Callejas, Santiago, war and navy minister (1893) and finance minister (1895-96) of Nicaragua.

Callejas Bonilla, Policarpo (b. Sept. 17, 1926, Tegucigalpa, Honduras - d. March 10, 2013, Tegucigalpa), Honduran diplomat. He was permanent representative to the United Nations (1964-65) and ambassador to Costa Rica (1965-71).

Calleri (conte) di Sala, Edoardo (b. 1927? - d. April 20, 2002, Turin, Italy), president of Piemonte (1970-73).

P.E. Calles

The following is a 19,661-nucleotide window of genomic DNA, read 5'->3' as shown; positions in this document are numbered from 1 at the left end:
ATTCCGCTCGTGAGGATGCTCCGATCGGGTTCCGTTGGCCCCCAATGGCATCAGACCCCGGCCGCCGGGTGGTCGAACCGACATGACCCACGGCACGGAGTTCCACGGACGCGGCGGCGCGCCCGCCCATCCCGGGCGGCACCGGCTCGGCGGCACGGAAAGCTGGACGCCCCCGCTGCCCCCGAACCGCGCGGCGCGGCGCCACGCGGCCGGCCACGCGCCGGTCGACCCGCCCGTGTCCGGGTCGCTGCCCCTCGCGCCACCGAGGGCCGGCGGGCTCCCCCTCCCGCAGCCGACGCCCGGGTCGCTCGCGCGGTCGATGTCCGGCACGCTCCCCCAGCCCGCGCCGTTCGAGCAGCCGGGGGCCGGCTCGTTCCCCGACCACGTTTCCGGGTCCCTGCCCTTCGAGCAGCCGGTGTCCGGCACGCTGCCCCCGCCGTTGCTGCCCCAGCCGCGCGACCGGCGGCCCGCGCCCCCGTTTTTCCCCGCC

Calles, Plutarco El韆s, original name Francisco Plutarco El韆s Campuzano (b. Sept. 25, 1877, Guaymas, Sonora, Mexico - d. Oct. 19, 1945, Mexico City, Mexico), president of Mexico (1924-28). He joined the struggle of Francisco Madero against the dictatorship of Porfirio D韆z in 1910. Calles was an extremely gifted organizer and leader and a general in the battles, first against Victoriano Huerta, who had assassinated Madero, and then against Pancho Villa and his rebel forces. In 1917-19 (and provisionally in 1915-16) Calles was governor of Sonora. Appointed secretary of commerce, labour, and industry under Pres. Venustiano Carranza, he resigned to support the candidacy of 羖varo Obreg髇 and was instrumental in overthrowing Carranza in 1920. Calles served as secretary of war under Adolfo de la Huerta (1920) and then as secretary of the interior under Obreg髇 (1920-24). In 1924 Calles was elected president. Although becoming increasingly conservative, he sponsored agrarian, labour, and educational reforms. His term was marked also by difficulties with the Roman Catholic Church and the United States. President-elect Obreg髇 was assassinated in 1928, and for the next six years Calles was the real power behind three puppet presidents, besides holding office as secretary of war (1929, 1931-32) and finance and public credit (1933-34). His base was the Partido Nacional Revolucionario (PNR), which he organized in 1929; its support of a candidate was tantamount to election. In those six years the more radical aspects of the revolution were methodically curbed. But by 1934, left-wing groups had begun to control the PNR, and Calles had to support their candidate for president, L醶aro C醨denas. This deteriorated into an open break, and Calles was forced into exile in 1936. He lived in California until 1941, when he was permitted to return.